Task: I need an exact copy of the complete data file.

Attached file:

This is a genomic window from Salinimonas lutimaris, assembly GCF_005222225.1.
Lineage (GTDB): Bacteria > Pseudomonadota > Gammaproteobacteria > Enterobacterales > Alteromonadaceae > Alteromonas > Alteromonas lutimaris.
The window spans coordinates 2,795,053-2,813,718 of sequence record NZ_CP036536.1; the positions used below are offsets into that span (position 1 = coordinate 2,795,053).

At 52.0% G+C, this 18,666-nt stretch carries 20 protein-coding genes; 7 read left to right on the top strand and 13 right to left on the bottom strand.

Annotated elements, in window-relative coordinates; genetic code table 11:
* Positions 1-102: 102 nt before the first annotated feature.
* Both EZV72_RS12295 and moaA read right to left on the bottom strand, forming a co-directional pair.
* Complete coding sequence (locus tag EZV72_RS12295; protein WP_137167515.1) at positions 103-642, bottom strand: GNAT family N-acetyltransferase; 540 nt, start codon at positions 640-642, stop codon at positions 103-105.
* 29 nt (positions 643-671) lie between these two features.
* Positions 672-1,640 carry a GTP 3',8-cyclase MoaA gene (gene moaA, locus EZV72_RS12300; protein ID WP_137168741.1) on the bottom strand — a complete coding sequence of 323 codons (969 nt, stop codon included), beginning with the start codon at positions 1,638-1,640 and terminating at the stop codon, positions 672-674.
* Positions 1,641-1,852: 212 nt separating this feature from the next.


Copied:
This is a genomic window from Salinimonas lutimaris, assembly GCF_005222225.1.
Lineage (GTDB): Bacteria > Pseudomonadota > Gammaproteobacteria > Enterobacterales > Alteromonadaceae > Alteromonas > Alteromonas lutimaris.
The window spans coordinates 2,795,053-2,813,718 of sequence record NZ_CP036536.1; the positions used below are offsets into that span (position 1 = coordinate 2,795,053).

At 52.0% G+C, this 18,666-nt stretch carries 20 protein-coding genes; 7 read left to right on the top strand and 13 right to left on the bottom strand.

Annotated elements, in window-relative coordinates; genetic code table 11:
* Positions 1-102: 102 nt before the first annotated feature.
* Both EZV72_RS12295 and moaA read right to left on the bottom strand, forming a co-directional pair.
* Complete coding sequence (locus tag EZV72_RS12295; protein WP_137167515.1) at positions 103-642, bottom strand: GNAT family N-acetyltransferase; 540 nt, start codon at positions 640-642, stop codon at positions 103-105.
* 29 nt (positions 643-671) lie between these two features.
* Positions 672-1,640 carry a GTP 3',8-cyclase MoaA gene (gene moaA, locus EZV72_RS12300; protein ID WP_137168741.1) on the bottom strand — a complete coding sequence of 323 codons (969 nt, stop codon included), beginning with the start codon at positions 1,638-1,640 and terminating at the stop codon, positions 672-674.
* Positions 1,641-1,852: 212 nt separating this feature from the next.